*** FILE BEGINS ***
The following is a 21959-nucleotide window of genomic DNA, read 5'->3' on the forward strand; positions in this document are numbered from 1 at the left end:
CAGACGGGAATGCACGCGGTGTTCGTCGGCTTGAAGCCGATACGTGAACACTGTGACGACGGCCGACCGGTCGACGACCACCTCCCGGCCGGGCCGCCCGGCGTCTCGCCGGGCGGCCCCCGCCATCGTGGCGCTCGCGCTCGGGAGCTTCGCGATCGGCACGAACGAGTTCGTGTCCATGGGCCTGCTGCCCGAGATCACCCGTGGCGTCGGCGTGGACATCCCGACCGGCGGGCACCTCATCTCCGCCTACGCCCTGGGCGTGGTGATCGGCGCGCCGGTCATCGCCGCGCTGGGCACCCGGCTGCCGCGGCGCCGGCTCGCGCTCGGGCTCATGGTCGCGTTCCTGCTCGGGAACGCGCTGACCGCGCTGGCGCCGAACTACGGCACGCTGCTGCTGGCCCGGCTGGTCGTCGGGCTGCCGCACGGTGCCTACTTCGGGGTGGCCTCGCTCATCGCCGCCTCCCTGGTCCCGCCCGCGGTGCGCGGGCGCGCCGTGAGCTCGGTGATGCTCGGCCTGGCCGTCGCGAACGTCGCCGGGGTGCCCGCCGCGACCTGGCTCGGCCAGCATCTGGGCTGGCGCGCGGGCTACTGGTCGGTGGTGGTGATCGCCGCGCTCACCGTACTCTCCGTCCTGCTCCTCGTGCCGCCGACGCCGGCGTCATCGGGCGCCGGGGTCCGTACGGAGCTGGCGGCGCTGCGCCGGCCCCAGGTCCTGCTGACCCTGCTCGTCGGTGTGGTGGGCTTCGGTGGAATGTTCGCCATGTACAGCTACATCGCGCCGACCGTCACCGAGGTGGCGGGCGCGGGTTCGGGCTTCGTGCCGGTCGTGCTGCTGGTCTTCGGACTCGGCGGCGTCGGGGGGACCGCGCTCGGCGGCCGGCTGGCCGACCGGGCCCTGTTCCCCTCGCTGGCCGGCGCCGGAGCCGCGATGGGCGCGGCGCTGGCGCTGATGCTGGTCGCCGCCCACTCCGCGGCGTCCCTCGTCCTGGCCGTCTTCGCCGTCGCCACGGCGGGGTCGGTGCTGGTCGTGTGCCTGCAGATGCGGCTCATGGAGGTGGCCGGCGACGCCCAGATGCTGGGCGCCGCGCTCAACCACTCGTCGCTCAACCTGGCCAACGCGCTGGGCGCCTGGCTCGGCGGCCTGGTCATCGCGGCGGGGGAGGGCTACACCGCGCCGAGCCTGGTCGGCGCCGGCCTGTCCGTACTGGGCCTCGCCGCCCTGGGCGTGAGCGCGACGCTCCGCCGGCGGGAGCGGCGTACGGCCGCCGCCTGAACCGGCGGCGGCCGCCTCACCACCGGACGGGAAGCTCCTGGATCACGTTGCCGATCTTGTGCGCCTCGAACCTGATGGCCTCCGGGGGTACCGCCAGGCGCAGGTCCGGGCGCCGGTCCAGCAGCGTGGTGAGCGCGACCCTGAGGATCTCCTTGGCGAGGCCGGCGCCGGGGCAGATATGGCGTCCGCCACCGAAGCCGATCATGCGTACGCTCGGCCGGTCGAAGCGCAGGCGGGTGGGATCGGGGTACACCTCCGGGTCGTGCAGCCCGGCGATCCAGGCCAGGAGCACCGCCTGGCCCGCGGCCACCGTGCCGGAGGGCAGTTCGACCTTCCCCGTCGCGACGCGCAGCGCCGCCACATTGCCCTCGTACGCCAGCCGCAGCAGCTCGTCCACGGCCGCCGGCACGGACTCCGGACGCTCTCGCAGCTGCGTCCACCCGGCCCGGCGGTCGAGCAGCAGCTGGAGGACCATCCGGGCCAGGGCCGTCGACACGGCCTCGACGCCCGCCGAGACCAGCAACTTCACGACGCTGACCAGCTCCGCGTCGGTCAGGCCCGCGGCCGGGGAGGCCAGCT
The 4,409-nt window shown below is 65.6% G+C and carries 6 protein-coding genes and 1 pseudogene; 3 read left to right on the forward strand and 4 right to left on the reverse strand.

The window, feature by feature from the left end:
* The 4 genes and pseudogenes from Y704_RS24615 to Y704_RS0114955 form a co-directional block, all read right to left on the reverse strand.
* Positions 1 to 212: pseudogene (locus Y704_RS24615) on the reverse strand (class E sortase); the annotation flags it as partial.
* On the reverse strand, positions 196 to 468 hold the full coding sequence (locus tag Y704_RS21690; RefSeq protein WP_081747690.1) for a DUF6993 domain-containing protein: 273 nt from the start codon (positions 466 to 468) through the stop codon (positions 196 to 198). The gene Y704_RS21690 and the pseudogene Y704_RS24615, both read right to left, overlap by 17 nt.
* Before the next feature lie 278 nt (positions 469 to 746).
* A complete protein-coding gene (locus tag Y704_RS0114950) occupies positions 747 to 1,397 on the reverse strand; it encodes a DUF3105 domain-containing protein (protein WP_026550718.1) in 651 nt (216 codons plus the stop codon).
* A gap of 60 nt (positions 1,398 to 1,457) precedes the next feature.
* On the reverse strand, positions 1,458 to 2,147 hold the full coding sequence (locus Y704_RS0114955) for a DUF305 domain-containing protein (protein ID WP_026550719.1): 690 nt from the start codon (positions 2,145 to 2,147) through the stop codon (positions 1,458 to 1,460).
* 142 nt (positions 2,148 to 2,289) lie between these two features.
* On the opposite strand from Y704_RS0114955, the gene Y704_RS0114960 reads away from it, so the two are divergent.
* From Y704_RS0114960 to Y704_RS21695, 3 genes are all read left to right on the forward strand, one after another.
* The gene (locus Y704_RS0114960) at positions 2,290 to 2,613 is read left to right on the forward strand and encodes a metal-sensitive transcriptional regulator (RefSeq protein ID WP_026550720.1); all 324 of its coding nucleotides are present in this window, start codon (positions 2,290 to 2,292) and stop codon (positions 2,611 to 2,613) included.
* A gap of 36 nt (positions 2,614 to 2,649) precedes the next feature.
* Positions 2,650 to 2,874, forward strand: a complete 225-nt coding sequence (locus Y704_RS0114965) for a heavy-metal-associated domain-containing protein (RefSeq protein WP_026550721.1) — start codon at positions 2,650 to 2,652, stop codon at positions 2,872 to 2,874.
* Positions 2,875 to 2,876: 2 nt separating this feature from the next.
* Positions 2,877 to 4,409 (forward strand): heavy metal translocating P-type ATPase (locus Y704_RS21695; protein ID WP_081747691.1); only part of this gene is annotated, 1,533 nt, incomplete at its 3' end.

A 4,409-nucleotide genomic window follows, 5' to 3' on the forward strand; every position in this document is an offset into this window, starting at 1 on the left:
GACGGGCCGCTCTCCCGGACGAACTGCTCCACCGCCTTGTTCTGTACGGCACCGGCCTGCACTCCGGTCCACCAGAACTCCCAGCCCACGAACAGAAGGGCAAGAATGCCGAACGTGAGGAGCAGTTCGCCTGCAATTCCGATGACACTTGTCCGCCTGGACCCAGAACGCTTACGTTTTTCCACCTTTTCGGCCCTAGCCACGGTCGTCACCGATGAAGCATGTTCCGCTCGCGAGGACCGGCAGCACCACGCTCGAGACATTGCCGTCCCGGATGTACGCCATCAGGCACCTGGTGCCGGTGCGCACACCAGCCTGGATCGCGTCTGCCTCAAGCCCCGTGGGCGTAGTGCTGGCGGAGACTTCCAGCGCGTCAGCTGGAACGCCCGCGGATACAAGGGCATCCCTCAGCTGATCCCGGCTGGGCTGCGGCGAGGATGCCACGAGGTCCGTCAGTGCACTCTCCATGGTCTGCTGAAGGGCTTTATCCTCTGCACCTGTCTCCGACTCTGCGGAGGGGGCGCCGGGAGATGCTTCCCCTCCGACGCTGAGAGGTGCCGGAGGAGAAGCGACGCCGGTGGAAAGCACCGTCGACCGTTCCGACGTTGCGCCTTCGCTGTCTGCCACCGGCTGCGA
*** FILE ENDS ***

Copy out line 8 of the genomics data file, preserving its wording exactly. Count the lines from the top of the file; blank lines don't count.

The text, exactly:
* Before the next feature lie 278 nt (positions 469 to 746).